One of the perpetual dilemmas in writing about Chantal Akerman's brilliant early feature Jeanne Dielman, 23, Quai du Commerce, 1080 Bruxelles, is how to describe the film accurately without making people think that they'd sooner gnaw one arm off at the shoulder than sit through the thing from start to finish. In bare outline, it can sound like the '70s-feminist equivalent of Warhol's experiments in duration — historically noteworthy but essentially unwatchable stuff like Empire (eight solid hours of the Empire State Building) and Sleep (five somnolent hours of some dude snoozing).
But while Jeanne Dielman, which runs a slightly breezier 3 hours and 21 minutes, definitely traffics in banal repetition, the experience of watching it — for those willing to surrender — can be oddly engrossing, and occasionally even thrilling. In essence, Akerman's film is a suspense movie in which the heroine's attention (or lack thereof) to a multitude of tiny details slowly reveals hairline fissures in her psyche.
What kind of details? The film observes Jeanne (Delphine Seyrig), a middle-aged Belgian woman, over the course of about 60 hours as she goes about ... well, to call it her "daily routine" would be hilarious understatement. Military units the world over dream of such regimentation. We watch her prepare meals, make the bed, do the dishes, go shopping — all with a degree of brisk exactitude that implies an overwhelming terror of losing control. Dinner with her son, who's still in school, is eaten mostly in uncomfortable silence. Oh, and each afternoon brings a gentleman caller, with whom Jeanne repairs to the bedroom and from whom she receives a cash payment when they emerge some hours later. Akerman pointedly keeps that door closed until the movie's penultimate scene, when something conventionally dramatic finally happens, but you can sense the mechanical thrust of her hips in every plate she scrubs and potato she peels.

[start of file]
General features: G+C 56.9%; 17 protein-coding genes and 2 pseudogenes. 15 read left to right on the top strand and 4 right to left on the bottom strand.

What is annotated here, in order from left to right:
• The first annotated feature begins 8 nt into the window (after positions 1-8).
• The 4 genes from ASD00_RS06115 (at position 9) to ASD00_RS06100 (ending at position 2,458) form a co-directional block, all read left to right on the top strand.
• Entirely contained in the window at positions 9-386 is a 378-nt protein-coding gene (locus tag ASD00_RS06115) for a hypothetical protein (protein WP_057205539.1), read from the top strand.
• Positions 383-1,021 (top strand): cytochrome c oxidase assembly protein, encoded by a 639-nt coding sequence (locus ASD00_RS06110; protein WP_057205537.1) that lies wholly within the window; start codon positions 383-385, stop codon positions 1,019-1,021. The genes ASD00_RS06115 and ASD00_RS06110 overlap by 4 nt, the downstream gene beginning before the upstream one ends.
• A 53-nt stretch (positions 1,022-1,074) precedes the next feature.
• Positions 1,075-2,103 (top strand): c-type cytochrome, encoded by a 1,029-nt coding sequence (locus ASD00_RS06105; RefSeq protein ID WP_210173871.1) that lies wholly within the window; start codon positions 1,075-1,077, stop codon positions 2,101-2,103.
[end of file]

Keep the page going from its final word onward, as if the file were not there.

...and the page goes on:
Back in 1975, when Jeanne Dielman was made, its (literal) climax was the subject of most discourse on the film, whose champions tended to extol its radical feminism. I'm not about to give away the movie's sole plot twist — you can probably guess anyway — but for me this abrupt resolution is both its most problematic aspect and the least interesting thing about it. As in a Hitchcock picture, the explosion itself is of no real consequence; what keeps you engaged and alert is the sight of the timer on the bomb counting down and down and down toward zero. What matters in Jeanne Dielman isn't the reductive destination but the incrementally nerve-wracking journey, in which a dropped spoon or a lid not replaced immediately on a jar portends emotional catastrophe. Seyrig, perhaps best known as the female lead in Last Year at Marienbad, makes Jeanne magnificently opaque, reining in emotion and allowing pure action to speak volumes.
Okay, fine, you say, but will or won't I be bored out of my skull en route? It's a fair question, and I know people who profess to love the film while also admitting that it requires making peace with a certain amount of mild tedium. Me, I find even the first hour's establishment of Jeanne's error-free routine strangely hypnotic, largely because of Akerman's geometric compositions and metronomic rhythm. Jeanne is constantly moving from room to room in her small apartment (see title for address), obsessively switching the lights on and off as she goes, and that recurring CLICK/cut CLICK/cut CLICK/cut becomes the visual equivalent of a terrific techno beat, intoxicating for its own sake. Story and character become irrelevant. You watch Jeanne the way that you watch raindrops inching their way along to the spot where the windshield wipers will slice them in half.
(Note: Kelly Oliver, W. Alton Jones Professor of Philosophy, and professor of women's studies at Vanderbilt University, will host a discussion at the 7:30 p.m. screening Friday, Feb. 5.)